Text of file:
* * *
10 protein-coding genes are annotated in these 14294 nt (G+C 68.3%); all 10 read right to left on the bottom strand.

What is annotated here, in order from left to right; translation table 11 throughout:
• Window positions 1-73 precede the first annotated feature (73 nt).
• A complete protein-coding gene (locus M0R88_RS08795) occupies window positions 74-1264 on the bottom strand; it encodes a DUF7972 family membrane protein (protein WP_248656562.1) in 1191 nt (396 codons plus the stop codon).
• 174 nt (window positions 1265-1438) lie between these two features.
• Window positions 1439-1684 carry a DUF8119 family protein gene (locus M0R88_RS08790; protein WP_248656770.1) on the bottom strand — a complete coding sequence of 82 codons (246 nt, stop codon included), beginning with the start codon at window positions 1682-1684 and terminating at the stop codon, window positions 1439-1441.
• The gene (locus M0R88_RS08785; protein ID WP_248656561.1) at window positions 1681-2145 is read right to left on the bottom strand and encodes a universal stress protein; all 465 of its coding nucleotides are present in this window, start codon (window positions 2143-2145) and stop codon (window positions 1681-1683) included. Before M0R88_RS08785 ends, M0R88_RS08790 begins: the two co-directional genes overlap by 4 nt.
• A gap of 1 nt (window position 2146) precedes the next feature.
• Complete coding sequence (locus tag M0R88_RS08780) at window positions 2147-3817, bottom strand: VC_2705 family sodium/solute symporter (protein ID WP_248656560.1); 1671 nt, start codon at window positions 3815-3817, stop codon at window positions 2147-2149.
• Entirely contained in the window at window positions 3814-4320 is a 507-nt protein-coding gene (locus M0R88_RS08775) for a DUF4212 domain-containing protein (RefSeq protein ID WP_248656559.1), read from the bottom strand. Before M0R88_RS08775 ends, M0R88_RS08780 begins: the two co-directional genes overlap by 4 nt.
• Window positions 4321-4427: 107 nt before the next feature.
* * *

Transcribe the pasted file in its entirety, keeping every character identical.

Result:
10 protein-coding genes are annotated in these 14294 nt (G+C 68.3%); all 10 read right to left on the bottom strand.

What is annotated here, in order from left to right; translation table 11 throughout:
• Window positions 1-73 precede the first annotated feature (73 nt).
• A complete protein-coding gene (locus M0R88_RS08795) occupies window positions 74-1264 on the bottom strand; it encodes a DUF7972 family membrane protein (protein WP_248656562.1) in 1191 nt (396 codons plus the stop codon).
• 174 nt (window positions 1265-1438) lie between these two features.
• Window positions 1439-1684 carry a DUF8119 family protein gene (locus M0R88_RS08790; protein WP_248656770.1) on the bottom strand — a complete coding sequence of 82 codons (246 nt, stop codon included), beginning with the start codon at window positions 1682-1684 and terminating at the stop codon, window positions 1439-1441.
• The gene (locus M0R88_RS08785; protein ID WP_248656561.1) at window positions 1681-2145 is read right to left on the bottom strand and encodes a universal stress protein; all 465 of its coding nucleotides are present in this window, start codon (window positions 2143-2145) and stop codon (window positions 1681-1683) included. Before M0R88_RS08785 ends, M0R88_RS08790 begins: the two co-directional genes overlap by 4 nt.
• A gap of 1 nt (window position 2146) precedes the next feature.
• Complete coding sequence (locus tag M0R88_RS08780) at window positions 2147-3817, bottom strand: VC_2705 family sodium/solute symporter (protein ID WP_248656560.1); 1671 nt, start codon at window positions 3815-3817, stop codon at window positions 2147-2149.
• Entirely contained in the window at window positions 3814-4320 is a 507-nt protein-coding gene (locus M0R88_RS08775) for a DUF4212 domain-containing protein (RefSeq protein ID WP_248656559.1), read from the bottom strand. Before M0R88_RS08775 ends, M0R88_RS08780 begins: the two co-directional genes overlap by 4 nt.
• Window positions 4321-4427: 107 nt before the next feature.